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This activity aligns with the following National Science Education Standards:
Content Standard C: Life Science—Organisms and Their Environments
Content Standard D: Earth and Space Science—Properties of Earth Materials


Although the science of paleontology is progressing rapidly, most of the information we have about life of the past is derived from the fossilized body parts (bones) of ancient animals.

A dinosaur skeleton consists of around 300 separate bones, each having distinctive features. From these bones, paleontologists can identify the different types of dinosaurs and develop a picture of what they looked like (including their size, shape, and posture), how they existed, what they did, how they got along with other dinosaurs, where they lived, and how they traveled.

Pieces of Parasaurolophus skeleton

Parasaurolophus skeleton

For example, paleontologists can determine an animal's mode of locomotion by studying footprints or specialized skeletal features such as short forelimbs and long hind limbs. They can determine whether they were meat-eaters or plant-eaters by studying their tooth and jaw structures. Meat-eating dinosaurs had numerous sharp, serrated, knifelike teeth and powerful jaws. Plant-eating dinosaurs had flatter, leaf-shaped teeth. Some features of their external anatomy are difficult to predict from skeletal evidence, such as how fat or thin a particular animal was, whether it had decorative flaps of skin as do some living animals and birds, and what color it was.

As paleontologists go about their work at a bone quarry, they are usually working with scattered bones. When scientists find the bones of different dinosaurs in the same area, they must first identify the bones, closely study them or even mold them to show how they fit together, and then separate them before the bones can be assembled. Any fully mounted museum skeleton is a tribute to the enormous effort of those involved in obtaining and assembling it.

Pieces of Tyrannosaurus skeleton
Tyrannosaurus skeleton

In this activity, students will gain a sense of the effort required to unravel the mysteries of a bone site. Although the process is simplified, some of the frustrations and uncertainties of an actual site will become clear to students.

You will need photocopies of the four bone diagrams on this page (card stock works well), envelopes, tape or glue, and large sheets of paper.

Pieces of Deinonychus skeleton
Deinonychus skeleton

Cut around the parts of the skeleton on the page and place these in an envelope. Remember to keep the parts of one skeleton separate from the parts of another skeleton. Mix together the parts of three of the skeletons and place these in an envelope. Some envelopes may have duplicate skeletons. Prepare one envelope for each pair of students.

To make the activity more challenging, remove or add bones from selected envelopes, without the students' knowledge. A significant complicating factor is removal of the skull, because the students then will not know how many animal skeletons are represented.

Give each student pair an envelope containing the parts of three skeletons and explain the following instructions:
You and your partner are on a museum expedition to a foreign country that has discovered a new bone site. Not much is known about the bones. No one knows what the animals looked like, how big they were, how many animals are in the bone site, or whether they are all the same or all different. The skeletons may be complete or parts may be missing. There may be extra bones. Your museum has asked you to solve the mysteries of the bone site. How many animals are there? What did they look like? Based upon the evidence you have, what can you discover about the animals? Were they carnivores or herbivores? Did they walk on two legs or four? At the conclusion of the dig, you will prepare a detailed written report and present your findings to the board of directors of the museum (the class).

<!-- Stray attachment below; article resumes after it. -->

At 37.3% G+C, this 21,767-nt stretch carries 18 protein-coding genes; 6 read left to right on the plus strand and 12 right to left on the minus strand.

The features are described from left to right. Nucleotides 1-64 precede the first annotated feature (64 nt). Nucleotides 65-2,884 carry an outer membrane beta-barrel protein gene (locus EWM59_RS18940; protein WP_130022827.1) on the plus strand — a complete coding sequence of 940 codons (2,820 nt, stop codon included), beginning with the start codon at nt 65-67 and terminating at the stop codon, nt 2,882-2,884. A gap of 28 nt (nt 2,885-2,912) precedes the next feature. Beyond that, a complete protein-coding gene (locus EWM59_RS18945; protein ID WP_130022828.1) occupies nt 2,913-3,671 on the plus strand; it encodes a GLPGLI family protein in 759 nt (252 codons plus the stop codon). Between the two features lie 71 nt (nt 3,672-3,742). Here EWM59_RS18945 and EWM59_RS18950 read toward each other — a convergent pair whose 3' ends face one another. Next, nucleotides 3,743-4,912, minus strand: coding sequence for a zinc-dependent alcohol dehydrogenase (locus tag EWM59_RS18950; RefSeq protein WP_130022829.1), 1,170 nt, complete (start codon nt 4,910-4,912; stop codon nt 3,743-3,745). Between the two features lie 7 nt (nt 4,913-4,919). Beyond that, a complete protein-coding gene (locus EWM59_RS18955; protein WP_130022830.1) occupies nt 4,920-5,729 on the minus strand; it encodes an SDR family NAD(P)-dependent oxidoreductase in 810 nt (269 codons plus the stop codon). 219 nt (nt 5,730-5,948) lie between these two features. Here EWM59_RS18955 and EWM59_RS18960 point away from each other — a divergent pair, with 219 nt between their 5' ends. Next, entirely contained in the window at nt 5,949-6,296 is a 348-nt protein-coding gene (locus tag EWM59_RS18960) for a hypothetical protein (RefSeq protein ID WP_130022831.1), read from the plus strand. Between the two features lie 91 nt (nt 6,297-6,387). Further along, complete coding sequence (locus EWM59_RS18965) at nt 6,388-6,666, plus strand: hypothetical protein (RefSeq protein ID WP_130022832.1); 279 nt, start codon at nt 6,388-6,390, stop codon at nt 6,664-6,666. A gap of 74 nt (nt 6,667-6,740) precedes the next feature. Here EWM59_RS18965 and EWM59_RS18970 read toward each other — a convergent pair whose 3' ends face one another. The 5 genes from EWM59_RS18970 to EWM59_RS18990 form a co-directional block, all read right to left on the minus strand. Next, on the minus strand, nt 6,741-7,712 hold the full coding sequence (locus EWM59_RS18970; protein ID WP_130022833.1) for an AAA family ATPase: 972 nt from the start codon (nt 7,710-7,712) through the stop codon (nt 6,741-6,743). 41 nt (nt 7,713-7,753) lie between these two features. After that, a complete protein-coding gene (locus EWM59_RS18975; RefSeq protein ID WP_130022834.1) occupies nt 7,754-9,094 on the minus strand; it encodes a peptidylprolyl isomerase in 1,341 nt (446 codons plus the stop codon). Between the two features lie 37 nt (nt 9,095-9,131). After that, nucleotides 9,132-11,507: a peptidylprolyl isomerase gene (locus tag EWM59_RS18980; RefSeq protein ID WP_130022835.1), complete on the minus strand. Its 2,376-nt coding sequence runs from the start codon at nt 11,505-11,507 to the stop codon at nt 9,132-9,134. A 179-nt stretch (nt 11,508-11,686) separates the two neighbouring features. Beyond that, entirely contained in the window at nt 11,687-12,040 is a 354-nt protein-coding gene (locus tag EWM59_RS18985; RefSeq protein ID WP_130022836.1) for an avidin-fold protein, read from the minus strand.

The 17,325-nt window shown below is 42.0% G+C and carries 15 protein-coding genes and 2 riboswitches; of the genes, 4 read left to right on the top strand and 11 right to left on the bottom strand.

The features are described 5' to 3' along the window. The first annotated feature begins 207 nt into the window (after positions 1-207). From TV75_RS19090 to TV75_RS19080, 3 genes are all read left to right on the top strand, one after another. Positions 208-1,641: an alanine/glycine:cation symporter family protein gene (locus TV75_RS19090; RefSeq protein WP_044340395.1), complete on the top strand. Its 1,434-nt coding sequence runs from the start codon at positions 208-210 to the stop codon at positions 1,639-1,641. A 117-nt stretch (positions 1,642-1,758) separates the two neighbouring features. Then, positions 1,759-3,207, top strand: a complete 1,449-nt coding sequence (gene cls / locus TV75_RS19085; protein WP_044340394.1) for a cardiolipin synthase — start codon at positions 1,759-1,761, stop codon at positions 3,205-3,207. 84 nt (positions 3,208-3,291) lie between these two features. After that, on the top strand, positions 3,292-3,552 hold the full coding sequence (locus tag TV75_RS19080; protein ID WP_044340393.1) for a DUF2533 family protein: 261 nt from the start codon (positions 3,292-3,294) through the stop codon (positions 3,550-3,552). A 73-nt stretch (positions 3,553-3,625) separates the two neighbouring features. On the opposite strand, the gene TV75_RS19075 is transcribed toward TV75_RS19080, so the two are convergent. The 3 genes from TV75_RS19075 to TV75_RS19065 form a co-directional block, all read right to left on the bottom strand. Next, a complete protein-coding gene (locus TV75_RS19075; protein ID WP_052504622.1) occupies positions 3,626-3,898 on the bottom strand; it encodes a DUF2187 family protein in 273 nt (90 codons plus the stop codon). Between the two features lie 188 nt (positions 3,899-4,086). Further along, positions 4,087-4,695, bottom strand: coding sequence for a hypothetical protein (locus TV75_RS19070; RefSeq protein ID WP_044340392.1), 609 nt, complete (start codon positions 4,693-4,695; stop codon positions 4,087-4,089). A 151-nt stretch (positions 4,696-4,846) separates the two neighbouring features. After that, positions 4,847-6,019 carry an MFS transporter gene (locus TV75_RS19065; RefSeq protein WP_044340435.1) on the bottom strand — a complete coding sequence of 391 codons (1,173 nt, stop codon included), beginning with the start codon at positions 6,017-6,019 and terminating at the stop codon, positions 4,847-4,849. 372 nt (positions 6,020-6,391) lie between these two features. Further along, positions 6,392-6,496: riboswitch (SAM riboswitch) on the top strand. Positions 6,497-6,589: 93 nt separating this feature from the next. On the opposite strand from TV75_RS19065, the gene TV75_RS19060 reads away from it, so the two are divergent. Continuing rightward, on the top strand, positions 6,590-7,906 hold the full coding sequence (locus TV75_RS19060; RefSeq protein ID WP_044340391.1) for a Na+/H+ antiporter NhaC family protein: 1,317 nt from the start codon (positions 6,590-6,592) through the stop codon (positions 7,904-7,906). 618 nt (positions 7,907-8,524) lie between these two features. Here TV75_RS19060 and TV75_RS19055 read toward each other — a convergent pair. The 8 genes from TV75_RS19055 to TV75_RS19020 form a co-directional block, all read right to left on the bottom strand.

Pieces of Hypsilophodon skeleton
Hypsilophodon skeleton

Advise students that there is no correct way to assemble the skeletons. Because they are the first people to find these bones, any reasonable assembly is acceptable as long as they can defend their choices.

Have the students dump the contents of their envelope into a small pile. This is their "bone site." Distribute tape or glue and large sheets of paper to the pairs. Remind students to try different arrangements of the skeleton pieces until they are satisfied they all fit. Only then should they assemble them by taping or gluing them to the paper.

Afterward, student pairs should present their assembled dinosaur skeletons and explain the methods they used. The class, serving as the museum board of directors, should be encouraged to ask questions of the presenters.

In a smaller class, have students sit in a circle on the floor. Dump all bones from all the envelopes into the middle of the circle to create a large bone site. Divide the class into small discovery groups. Taking turns, each group can select three or four bones until all bones have been distributed. The groups will then have to assemble their dinosaurs based only upon the bones they have. Many skeletons will be incomplete, but this provides a more realistic simulation of a dig.

In lieu of a formal report, student pairs can prepare a newspaper announcement of their discoveries, distribute it to the class, and then hold a press conference to answer questions from the class.

This activity was adapted with permission from the author from Investigating Science with Dinosaurs by Craig A. Munsart (1993).

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